July 2018
Volume 59, Issue 9
Open Access
ARVO Annual Meeting Abstract  |   July 2018
Intravitreal anti-vascular endothelial growth factor treatment for pachychoroid neovasculopathy
Author Affiliations & Notes
  • Han Joo Cho
    Department oh Ophthalmology, Kim's Eye Hospital, Konyang University College of Medicine, Seoul, Korea (the Republic of)
  • Soo Yeon Cho
    Department oh Ophthalmology, Kim's Eye Hospital, Konyang University College of Medicine, Seoul, Korea (the Republic of)
  • Seong Heon Jung
    Department oh Ophthalmology, Kim's Eye Hospital, Konyang University College of Medicine, Seoul, Korea (the Republic of)
  • Chul Gu Kim
    Department oh Ophthalmology, Kim's Eye Hospital, Konyang University College of Medicine, Seoul, Korea (the Republic of)
  • Dong Won Lee
    Department oh Ophthalmology, Kim's Eye Hospital, Konyang University College of Medicine, Seoul, Korea (the Republic of)
  • Jong Woo Kim
    Department oh Ophthalmology, Kim's Eye Hospital, Konyang University College of Medicine, Seoul, Korea (the Republic of)
  • Footnotes
    Commercial Relationships   Han Joo Cho, None; Soo Yeon Cho, None; Seong Heon Jung, None; Chul Gu Kim, None; Dong Won Lee, None; Jong Woo Kim, None
  • Footnotes
    Support  None
Investigative Ophthalmology & Visual Science July 2018, Vol.59, 1450. doi:
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    • Get Citation

      Han Joo Cho, Soo Yeon Cho, Seong Heon Jung, Chul Gu Kim, Dong Won Lee, Jong Woo Kim; Intravitreal anti-vascular endothelial growth factor treatment for pachychoroid neovasculopathy
      . Invest. Ophthalmol. Vis. Sci. 2018;59(9):1450.

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      © ARVO (1962-2015); The Authors (2016-present)

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Abstract

Purpose : To compare the effectiveness of intravitreal anti-vascular endothelial growth factor (VEGF) treatment for pachychoroid neovasculopathy and neovascular age-related macular degeneration (AMD).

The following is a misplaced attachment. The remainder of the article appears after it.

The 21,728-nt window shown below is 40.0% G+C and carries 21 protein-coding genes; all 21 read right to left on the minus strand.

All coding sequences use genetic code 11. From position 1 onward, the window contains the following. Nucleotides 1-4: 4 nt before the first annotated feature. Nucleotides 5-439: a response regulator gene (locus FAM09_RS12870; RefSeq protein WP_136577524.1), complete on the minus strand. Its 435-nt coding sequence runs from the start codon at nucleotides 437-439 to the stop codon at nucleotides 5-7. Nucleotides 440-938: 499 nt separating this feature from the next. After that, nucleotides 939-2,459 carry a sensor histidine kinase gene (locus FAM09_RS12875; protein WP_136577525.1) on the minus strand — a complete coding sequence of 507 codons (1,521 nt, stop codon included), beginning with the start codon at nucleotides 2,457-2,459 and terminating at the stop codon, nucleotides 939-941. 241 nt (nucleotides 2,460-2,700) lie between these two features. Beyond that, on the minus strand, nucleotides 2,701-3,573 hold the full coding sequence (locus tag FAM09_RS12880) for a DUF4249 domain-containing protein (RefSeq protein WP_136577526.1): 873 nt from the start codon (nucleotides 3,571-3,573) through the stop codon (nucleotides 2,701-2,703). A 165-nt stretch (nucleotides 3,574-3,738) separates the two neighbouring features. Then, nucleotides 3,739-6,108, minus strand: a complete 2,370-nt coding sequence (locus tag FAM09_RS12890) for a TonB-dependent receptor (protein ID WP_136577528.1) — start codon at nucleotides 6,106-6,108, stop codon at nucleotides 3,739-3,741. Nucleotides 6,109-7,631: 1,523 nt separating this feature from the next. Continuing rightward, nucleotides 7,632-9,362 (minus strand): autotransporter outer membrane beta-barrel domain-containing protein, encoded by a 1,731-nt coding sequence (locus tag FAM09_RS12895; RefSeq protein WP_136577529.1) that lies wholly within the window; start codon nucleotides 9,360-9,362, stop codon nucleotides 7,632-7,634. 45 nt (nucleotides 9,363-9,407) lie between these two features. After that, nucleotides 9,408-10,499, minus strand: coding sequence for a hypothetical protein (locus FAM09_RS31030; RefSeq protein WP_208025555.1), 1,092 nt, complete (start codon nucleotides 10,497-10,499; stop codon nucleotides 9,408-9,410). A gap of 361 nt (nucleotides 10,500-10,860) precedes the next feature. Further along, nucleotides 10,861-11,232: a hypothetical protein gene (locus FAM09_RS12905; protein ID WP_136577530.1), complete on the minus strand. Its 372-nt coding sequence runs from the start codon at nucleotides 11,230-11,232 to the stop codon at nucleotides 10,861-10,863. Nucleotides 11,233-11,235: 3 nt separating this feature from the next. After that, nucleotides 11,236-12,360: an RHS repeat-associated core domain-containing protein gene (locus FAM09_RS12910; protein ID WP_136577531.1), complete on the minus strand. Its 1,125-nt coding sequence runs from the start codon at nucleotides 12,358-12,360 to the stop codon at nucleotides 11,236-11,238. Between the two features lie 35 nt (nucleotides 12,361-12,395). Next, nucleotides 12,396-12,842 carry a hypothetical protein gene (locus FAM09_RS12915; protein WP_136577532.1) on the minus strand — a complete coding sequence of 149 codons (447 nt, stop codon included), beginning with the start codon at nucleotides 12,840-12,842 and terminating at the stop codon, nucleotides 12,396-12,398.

Methods : Thirty-seven eyes with pachychoroid neovasculopathy and 321 eyes with neovascular AMD were retrospectively included for analysis. All patients were treatment-naïve and received an initial series of three monthly loading injections of anti-VEGF, followed by further injections as required. The visual and anatomical outcomes after treatment were evaluated at 12 months from baseline.

Results : The pachychoroid neovasculopathy group showed a significant improvement in the mean best-corrected visual acuity (BCVA; logarithm of the minimum angle of resolution) from 0.50 ± 0.32 (Snellen equivalent; 20/63) to 0.31 ± 0.28 (20/85, P=0.021), and a decrease in the mean central foveal thickness from 373 ± 184 µm to 195 ± 137 µm at 12 months (P<0.001). No significant intergroup difference in the achieved improvement of BCVA and decrease of central foveal thickness was observed. However, compared to the neovascular AMD group, the pachychoroid neovasculopathy group showed lower proportions of patients requiring retreatment during the maintenance phase (45.9% versus 64.5%, P=0.027), longer treatment-free period after loading injections (6.07 versus 4.32 months, P=0.006), and fewer number of injections (4.22 versus 4.94, P=0.031).

Conclusions : Anti-VEGF treatment for pachychoroid neovasculopathy showed a similar efficacy to anti-VEGF treatment for neovascular AMD in improving visual acuity during 12 months. However, eyes with pachychoroid neovasculopathy had a significantly lesser need for retreatment during the maintenance phase and longer retreatment-free period, while requiring fewer injections.

This is an abstract that was submitted for the 2018 ARVO Annual Meeting, held in Honolulu, Hawaii, April 29 - May 3, 2018.

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